Applying for a passport from outside the U.S. is a different process than when applying from within the country. U.S. citizens living abroad are generally required to apply for U.S. passports in person at a U.S. Embassy or consulate. Each U.S. Embassy and consulate has its own specific procedures and requirements for passport services. Applicants living outside of the U.S. can check their country of residence’s embassy or consulate webpage for more information.


Cost


The fees for obtaining a passport vary depending on your age and whether or not you are a first-time applicant.

For adults (age 16 and older) applying for the first time, there are two fees:

Application Fee: $130

Execution (Acceptance) Fee: $35

For children under 16 applying for the first time, the following fees apply:

Application Fee: $100

Execution (Acceptance) Fee: $35

The State Department website also provides a fee calculator where you can calculate the exact passport fees for your specific situation. Accepted payment methods also vary depending on where you apply, so be sure to check the State Department’s passport information page for more details.


Timeline


The processing time for a routine passport application is currently 7 to 10 weeks. If you have international travel plans in the near future or require the document sooner, it is possible to apply for an expedited passport for an additional $60 fee. Expedited passport requests generally take between 4 to 6 weeks, and the processing time begins from the moment the government receives your application at a passport agency or center. More information on how to obtain your passport quickly for urgent or emergency travel can be found here.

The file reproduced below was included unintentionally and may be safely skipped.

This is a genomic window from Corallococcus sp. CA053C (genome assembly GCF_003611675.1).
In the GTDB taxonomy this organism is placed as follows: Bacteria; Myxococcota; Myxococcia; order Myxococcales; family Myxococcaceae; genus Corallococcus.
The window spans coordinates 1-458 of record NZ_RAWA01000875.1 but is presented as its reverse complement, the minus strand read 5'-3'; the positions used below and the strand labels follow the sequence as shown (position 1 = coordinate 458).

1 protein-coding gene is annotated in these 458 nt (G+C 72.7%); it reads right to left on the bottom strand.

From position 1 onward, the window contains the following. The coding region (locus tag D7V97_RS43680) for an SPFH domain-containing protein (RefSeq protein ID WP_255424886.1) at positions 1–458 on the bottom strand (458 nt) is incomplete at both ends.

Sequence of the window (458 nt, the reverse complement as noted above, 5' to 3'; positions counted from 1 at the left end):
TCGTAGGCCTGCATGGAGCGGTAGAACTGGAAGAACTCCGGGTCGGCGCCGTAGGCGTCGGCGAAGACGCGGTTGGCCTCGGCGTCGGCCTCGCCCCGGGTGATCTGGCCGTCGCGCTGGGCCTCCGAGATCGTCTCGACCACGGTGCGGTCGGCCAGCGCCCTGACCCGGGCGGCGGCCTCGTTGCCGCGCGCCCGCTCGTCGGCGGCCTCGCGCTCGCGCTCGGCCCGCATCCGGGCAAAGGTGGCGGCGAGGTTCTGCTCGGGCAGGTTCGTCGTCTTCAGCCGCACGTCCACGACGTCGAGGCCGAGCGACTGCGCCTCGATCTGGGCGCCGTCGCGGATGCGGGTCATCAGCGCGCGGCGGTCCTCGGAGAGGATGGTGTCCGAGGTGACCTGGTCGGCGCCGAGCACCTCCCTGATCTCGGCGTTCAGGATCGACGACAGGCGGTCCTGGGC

Renewing a Passport


U.S. passports issued to adults are typically valid for 10 years, while passports issued to children under 16 are valid for 5 years. It is important to be mindful of your passport expiration date and read up on the renewal process before the time comes to obtain an updated passport.

Although the process may vary depending on your specific situation, here are the general steps to renewing a U.S. passport by mail:

Step 1: Complete Passport Renewal Application

The first step to renewing a passport is to file Form DS-82: U.S. Passport Renewal Application for Eligible Individuals. Applicants can complete a paper application to be mailed or complete Form DS-82 online.

Step 2: Include Required Documents

In addition to Form DS-82, applicants must include the following supporting documents in their renewal application:

-Your most recent U.S. passport book and/or card

-Certified copies of legal name change documents, if applicable (if your current name is different from the name on your most recent passport)

-Passport photo which meets photo requirements

Step 3: Submit Filing Fees and Mail Application

Passport renewal fees must be paid via personal check or money order — online payments for passport services are not currently accepted. Applicants must include the check or money order when mailing their completed application, along with the required supporting documents mentioned above. To calculate your renewal fees and check where to mail your completed application package, please visit the State Department’s renewal information page.